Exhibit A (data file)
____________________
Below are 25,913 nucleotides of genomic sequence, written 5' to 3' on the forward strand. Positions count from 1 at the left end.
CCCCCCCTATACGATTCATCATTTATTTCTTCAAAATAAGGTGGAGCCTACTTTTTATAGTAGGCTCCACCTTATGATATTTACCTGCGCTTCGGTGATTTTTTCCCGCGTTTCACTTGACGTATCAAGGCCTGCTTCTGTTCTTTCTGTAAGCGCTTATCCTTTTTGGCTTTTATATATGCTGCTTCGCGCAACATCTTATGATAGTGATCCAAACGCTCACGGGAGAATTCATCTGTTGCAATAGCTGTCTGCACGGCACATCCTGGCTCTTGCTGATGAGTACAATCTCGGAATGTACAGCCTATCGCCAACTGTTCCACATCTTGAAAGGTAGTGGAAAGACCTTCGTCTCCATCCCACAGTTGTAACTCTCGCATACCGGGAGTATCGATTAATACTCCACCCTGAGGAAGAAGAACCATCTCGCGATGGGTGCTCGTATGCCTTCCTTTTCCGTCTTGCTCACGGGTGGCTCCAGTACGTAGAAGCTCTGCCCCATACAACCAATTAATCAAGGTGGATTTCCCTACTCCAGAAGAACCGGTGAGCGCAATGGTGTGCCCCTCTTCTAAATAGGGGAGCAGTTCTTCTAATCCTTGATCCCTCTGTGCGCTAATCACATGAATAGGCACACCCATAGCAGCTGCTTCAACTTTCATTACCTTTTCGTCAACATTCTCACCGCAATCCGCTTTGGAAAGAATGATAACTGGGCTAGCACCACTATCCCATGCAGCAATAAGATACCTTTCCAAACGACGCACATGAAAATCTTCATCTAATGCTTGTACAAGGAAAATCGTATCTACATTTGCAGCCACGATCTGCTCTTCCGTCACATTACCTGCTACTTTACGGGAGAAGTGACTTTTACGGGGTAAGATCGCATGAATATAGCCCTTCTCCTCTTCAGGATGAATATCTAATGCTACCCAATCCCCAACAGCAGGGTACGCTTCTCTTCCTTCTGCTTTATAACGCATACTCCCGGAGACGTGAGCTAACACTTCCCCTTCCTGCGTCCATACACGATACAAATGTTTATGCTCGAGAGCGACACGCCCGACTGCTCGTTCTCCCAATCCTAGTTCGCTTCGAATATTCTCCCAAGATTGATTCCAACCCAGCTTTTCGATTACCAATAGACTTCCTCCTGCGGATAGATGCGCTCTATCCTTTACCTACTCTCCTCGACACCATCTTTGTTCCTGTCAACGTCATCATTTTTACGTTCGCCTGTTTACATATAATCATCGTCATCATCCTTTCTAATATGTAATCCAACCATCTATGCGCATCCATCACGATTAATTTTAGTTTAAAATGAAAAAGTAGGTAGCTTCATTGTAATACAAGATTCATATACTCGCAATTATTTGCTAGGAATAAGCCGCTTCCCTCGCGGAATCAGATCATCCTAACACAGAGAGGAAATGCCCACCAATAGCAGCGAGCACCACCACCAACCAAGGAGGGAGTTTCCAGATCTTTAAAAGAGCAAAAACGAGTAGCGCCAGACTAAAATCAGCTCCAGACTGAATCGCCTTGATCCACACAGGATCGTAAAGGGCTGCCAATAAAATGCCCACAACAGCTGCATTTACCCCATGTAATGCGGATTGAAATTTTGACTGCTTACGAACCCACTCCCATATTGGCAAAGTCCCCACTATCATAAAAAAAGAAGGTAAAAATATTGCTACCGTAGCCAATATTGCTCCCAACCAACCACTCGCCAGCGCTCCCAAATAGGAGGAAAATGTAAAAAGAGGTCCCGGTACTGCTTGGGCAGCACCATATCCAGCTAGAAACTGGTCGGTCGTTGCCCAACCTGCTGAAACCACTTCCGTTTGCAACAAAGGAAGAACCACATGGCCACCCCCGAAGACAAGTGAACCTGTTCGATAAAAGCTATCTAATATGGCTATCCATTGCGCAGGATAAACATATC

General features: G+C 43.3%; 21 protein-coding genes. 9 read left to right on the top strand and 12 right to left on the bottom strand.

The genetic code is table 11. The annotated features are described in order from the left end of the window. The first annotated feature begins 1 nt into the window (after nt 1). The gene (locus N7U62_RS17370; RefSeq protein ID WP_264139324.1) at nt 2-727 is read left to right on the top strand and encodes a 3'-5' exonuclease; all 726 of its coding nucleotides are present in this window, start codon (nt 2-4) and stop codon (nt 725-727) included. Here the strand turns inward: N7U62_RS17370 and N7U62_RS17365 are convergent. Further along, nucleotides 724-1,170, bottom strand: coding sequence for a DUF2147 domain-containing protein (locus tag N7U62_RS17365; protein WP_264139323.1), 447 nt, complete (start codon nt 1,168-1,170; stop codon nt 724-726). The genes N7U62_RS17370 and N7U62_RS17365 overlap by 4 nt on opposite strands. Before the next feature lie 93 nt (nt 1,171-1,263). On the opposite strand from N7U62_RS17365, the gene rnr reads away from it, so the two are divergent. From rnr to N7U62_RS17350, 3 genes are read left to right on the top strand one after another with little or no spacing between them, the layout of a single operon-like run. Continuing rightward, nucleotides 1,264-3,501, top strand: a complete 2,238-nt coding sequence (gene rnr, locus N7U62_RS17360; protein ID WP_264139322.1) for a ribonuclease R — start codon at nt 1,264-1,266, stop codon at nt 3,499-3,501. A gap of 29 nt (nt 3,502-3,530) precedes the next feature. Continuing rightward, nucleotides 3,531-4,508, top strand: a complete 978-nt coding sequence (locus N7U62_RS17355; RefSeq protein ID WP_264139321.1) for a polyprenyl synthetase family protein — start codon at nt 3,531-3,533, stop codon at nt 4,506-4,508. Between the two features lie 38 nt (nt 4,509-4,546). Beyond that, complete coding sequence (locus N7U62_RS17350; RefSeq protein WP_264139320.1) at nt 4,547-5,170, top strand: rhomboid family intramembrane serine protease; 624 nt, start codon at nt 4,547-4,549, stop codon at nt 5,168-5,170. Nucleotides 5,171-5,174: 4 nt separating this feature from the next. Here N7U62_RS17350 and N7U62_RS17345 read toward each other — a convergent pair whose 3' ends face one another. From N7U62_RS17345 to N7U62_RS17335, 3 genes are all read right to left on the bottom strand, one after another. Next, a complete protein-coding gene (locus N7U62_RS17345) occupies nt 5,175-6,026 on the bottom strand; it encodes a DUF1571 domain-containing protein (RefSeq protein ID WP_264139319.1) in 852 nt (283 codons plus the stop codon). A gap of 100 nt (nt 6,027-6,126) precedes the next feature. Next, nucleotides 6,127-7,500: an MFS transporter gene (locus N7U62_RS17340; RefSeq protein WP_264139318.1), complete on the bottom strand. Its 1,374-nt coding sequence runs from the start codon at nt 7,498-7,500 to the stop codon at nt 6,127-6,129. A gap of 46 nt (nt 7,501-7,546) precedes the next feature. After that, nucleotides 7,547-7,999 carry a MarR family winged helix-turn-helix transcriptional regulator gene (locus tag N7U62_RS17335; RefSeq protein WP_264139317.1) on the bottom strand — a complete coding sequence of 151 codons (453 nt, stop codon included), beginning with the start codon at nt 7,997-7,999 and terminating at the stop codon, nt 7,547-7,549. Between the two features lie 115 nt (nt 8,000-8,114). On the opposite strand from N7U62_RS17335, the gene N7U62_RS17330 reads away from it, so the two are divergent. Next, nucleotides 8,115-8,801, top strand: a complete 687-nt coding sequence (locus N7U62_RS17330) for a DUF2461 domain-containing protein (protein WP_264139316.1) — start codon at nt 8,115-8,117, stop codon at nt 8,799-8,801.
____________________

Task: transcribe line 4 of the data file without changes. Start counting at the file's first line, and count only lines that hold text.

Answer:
The genetic code is table 11. The annotated features are described in order from the left end of the window. The first annotated feature begins 1 nt into the window (after nt 1). The gene (locus N7U62_RS17370; RefSeq protein ID WP_264139324.1) at nt 2-727 is read left to right on the top strand and encodes a 3'-5' exonuclease; all 726 of its coding nucleotides are present in this window, start codon (nt 2-4) and stop codon (nt 725-727) included. Here the strand turns inward: N7U62_RS17370 and N7U62_RS17365 are convergent. Further along, nucleotides 724-1,170, bottom strand: coding sequence for a DUF2147 domain-containing protein (locus tag N7U62_RS17365; protein WP_264139323.1), 447 nt, complete (start codon nt 1,168-1,170; stop codon nt 724-726). The genes N7U62_RS17370 and N7U62_RS17365 overlap by 4 nt on opposite strands. Before the next feature lie 93 nt (nt 1,171-1,263). On the opposite strand from N7U62_RS17365, the gene rnr reads away from it, so the two are divergent. From rnr to N7U62_RS17350, 3 genes are read left to right on the top strand one after another with little or no spacing between them, the layout of a single operon-like run. Continuing rightward, nucleotides 1,264-3,501, top strand: a complete 2,238-nt coding sequence (gene rnr, locus N7U62_RS17360; protein ID WP_264139322.1) for a ribonuclease R — start codon at nt 1,264-1,266, stop codon at nt 3,499-3,501. A gap of 29 nt (nt 3,502-3,530) precedes the next feature. Continuing rightward, nucleotides 3,531-4,508, top strand: a complete 978-nt coding sequence (locus N7U62_RS17355; RefSeq protein ID WP_264139321.1) for a polyprenyl synthetase family protein — start codon at nt 3,531-3,533, stop codon at nt 4,506-4,508. Between the two features lie 38 nt (nt 4,509-4,546). Beyond that, complete coding sequence (locus N7U62_RS17350; RefSeq protein WP_264139320.1) at nt 4,547-5,170, top strand: rhomboid family intramembrane serine protease; 624 nt, start codon at nt 4,547-4,549, stop codon at nt 5,168-5,170. Nucleotides 5,171-5,174: 4 nt separating this feature from the next. Here N7U62_RS17350 and N7U62_RS17345 read toward each other — a convergent pair whose 3' ends face one another. From N7U62_RS17345 to N7U62_RS17335, 3 genes are all read right to left on the bottom strand, one after another. Next, a complete protein-coding gene (locus N7U62_RS17345) occupies nt 5,175-6,026 on the bottom strand; it encodes a DUF1571 domain-containing protein (RefSeq protein ID WP_264139319.1) in 852 nt (283 codons plus the stop codon). A gap of 100 nt (nt 6,027-6,126) precedes the next feature. Next, nucleotides 6,127-7,500: an MFS transporter gene (locus N7U62_RS17340; RefSeq protein WP_264139318.1), complete on the bottom strand. Its 1,374-nt coding sequence runs from the start codon at nt 7,498-7,500 to the stop codon at nt 6,127-6,129. A gap of 46 nt (nt 7,501-7,546) precedes the next feature. After that, nucleotides 7,547-7,999 carry a MarR family winged helix-turn-helix transcriptional regulator gene (locus tag N7U62_RS17335; RefSeq protein WP_264139317.1) on the bottom strand — a complete coding sequence of 151 codons (453 nt, stop codon included), beginning with the start codon at nt 7,997-7,999 and terminating at the stop codon, nt 7,547-7,549. Between the two features lie 115 nt (nt 8,000-8,114). On the opposite strand from N7U62_RS17335, the gene N7U62_RS17330 reads away from it, so the two are divergent. Next, nucleotides 8,115-8,801, top strand: a complete 687-nt coding sequence (locus N7U62_RS17330) for a DUF2461 domain-containing protein (protein WP_264139316.1) — start codon at nt 8,115-8,117, stop codon at nt 8,799-8,801.